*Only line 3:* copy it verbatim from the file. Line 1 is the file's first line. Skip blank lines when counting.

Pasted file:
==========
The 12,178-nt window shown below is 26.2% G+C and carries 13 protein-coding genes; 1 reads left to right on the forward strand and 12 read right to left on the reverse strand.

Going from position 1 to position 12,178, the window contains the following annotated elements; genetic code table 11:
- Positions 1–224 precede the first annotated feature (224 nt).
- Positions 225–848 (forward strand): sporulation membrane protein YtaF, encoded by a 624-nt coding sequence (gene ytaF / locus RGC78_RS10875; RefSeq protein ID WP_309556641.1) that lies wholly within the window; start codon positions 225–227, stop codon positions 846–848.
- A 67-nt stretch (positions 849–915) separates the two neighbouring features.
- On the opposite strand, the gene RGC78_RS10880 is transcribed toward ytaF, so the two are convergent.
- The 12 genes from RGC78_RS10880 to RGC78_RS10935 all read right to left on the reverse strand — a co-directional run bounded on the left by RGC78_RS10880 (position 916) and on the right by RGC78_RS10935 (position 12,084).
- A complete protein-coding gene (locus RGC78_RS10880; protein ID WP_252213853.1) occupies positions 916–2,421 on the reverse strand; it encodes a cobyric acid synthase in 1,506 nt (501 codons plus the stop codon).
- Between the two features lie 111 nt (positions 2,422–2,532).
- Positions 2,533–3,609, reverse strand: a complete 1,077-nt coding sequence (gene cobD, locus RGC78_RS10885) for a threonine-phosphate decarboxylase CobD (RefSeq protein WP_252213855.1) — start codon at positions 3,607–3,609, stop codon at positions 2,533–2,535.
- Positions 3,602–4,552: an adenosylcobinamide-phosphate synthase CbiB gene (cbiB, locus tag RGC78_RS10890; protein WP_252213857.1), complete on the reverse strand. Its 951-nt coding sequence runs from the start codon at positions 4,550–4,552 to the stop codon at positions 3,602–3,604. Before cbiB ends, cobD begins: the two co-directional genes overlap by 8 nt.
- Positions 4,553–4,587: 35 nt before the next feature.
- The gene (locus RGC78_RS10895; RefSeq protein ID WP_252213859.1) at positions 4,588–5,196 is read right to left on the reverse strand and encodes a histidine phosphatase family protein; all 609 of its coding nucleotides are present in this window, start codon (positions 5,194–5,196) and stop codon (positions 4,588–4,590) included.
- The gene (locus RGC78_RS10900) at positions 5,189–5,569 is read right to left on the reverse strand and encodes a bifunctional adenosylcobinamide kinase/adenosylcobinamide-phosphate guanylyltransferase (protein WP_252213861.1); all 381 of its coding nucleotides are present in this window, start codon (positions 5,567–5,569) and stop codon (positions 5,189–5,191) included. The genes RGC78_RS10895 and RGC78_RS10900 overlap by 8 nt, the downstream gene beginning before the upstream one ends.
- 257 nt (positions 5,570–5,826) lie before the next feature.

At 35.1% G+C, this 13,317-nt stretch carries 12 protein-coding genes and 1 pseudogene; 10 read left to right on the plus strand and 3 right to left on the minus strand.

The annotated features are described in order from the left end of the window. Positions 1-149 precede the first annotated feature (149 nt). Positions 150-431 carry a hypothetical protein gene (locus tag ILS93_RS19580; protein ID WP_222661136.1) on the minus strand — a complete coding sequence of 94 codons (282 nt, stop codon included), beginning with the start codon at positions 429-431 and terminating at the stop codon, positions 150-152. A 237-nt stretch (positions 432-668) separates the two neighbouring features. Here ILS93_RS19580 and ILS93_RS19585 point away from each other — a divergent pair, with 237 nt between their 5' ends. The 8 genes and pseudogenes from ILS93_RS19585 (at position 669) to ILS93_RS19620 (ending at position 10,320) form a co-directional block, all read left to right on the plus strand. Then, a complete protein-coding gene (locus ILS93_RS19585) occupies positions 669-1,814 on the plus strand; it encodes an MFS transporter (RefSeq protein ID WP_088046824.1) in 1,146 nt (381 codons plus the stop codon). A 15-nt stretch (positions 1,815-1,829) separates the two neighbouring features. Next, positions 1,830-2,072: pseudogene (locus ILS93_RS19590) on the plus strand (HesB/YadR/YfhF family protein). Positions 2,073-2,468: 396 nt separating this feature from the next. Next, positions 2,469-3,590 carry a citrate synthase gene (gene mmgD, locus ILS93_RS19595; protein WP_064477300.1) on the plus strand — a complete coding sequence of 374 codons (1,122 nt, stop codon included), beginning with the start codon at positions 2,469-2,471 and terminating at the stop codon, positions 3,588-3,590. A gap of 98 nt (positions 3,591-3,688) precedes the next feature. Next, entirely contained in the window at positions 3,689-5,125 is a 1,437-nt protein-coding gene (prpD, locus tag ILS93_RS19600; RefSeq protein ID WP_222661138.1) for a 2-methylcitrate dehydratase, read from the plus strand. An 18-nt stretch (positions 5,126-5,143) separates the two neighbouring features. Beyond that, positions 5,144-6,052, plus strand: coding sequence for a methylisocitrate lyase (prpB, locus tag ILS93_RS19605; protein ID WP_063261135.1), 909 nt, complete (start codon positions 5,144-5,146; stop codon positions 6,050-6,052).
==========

- Positions 1–224 precede the first annotated feature (224 nt).